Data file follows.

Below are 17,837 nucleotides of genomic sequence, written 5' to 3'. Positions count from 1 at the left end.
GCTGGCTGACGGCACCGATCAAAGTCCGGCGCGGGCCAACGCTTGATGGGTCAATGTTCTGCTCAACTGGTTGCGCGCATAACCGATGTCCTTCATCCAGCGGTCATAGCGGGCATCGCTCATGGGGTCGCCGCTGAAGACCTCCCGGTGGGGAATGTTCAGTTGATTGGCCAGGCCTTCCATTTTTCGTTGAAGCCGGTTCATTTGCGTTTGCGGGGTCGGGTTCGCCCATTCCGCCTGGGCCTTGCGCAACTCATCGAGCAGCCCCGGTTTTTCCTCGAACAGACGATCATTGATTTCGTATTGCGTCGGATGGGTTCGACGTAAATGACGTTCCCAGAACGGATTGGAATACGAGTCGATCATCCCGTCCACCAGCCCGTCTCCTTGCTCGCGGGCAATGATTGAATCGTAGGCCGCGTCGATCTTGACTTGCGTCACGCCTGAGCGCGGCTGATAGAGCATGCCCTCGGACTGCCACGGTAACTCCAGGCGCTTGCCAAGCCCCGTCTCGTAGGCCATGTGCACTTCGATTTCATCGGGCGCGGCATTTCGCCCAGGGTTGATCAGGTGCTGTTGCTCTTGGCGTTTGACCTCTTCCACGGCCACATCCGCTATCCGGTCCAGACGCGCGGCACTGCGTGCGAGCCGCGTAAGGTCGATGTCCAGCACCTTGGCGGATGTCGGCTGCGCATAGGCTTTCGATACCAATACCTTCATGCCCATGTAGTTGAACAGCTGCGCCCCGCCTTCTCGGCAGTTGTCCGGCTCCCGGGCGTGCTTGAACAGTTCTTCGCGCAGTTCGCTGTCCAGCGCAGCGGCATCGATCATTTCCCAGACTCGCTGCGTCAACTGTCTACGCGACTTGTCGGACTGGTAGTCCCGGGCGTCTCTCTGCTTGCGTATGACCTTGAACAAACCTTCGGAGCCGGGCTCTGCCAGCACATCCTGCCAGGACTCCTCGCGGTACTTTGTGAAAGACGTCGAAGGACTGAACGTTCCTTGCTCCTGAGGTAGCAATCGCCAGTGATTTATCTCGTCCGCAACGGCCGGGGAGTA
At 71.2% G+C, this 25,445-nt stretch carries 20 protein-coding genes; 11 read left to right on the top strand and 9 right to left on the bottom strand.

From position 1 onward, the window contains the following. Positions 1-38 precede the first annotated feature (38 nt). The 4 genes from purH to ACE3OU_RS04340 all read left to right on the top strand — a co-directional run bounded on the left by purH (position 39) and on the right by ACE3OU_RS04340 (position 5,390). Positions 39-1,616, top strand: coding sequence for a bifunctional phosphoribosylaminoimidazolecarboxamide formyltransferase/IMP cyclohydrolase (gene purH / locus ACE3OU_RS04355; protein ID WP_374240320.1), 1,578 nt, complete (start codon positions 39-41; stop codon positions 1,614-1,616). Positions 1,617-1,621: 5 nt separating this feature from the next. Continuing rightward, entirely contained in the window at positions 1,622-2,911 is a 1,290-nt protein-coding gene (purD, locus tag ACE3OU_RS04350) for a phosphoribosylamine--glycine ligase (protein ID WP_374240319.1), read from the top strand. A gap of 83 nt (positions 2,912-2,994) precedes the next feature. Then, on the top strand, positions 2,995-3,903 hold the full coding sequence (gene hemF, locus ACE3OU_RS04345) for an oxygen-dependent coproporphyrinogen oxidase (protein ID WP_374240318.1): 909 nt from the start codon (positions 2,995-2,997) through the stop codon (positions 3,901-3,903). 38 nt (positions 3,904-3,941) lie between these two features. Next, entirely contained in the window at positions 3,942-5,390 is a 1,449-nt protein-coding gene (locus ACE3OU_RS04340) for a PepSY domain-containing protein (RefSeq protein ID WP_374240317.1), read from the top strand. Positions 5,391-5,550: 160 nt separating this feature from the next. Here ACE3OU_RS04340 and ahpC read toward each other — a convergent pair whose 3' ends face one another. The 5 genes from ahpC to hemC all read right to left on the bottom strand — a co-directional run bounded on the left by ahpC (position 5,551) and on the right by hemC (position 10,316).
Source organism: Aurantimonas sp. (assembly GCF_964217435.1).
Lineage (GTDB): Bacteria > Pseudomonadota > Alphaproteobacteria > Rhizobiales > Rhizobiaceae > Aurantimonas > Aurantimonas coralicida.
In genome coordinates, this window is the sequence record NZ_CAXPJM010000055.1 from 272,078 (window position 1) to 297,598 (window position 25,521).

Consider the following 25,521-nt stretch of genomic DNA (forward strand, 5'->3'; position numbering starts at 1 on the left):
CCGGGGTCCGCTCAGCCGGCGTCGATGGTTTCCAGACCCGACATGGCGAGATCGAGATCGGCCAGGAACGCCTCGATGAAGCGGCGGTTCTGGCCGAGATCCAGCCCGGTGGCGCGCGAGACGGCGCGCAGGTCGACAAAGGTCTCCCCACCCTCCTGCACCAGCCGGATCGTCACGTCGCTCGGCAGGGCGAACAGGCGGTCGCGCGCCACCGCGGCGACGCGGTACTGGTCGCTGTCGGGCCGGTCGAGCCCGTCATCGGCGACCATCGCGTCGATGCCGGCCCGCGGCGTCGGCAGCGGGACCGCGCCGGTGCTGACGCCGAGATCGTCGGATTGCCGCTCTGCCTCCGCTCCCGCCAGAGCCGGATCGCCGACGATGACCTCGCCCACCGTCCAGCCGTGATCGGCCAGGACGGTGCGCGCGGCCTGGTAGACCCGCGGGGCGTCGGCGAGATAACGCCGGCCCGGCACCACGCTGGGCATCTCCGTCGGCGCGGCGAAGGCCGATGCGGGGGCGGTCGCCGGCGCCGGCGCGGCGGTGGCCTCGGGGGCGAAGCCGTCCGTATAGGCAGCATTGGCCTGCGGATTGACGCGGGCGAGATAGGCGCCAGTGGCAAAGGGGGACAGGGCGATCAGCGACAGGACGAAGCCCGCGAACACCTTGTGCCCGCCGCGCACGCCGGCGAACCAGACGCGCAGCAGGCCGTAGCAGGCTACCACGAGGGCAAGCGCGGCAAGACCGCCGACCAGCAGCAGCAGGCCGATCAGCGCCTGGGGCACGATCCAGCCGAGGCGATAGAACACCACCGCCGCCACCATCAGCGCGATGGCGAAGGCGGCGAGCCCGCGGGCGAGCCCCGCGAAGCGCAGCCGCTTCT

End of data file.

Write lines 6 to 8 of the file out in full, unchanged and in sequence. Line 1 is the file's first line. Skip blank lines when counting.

Lineage (GTDB): Bacteria > Pseudomonadota > Alphaproteobacteria > Rhizobiales > Rhizobiaceae > Aurantimonas > Aurantimonas coralicida.
In genome coordinates, this window is the sequence record NZ_CAXPJM010000055.1 from 272,078 (window position 1) to 297,598 (window position 25,521).

Consider the following 25,521-nt stretch of genomic DNA (forward strand, 5'->3'; position numbering starts at 1 on the left):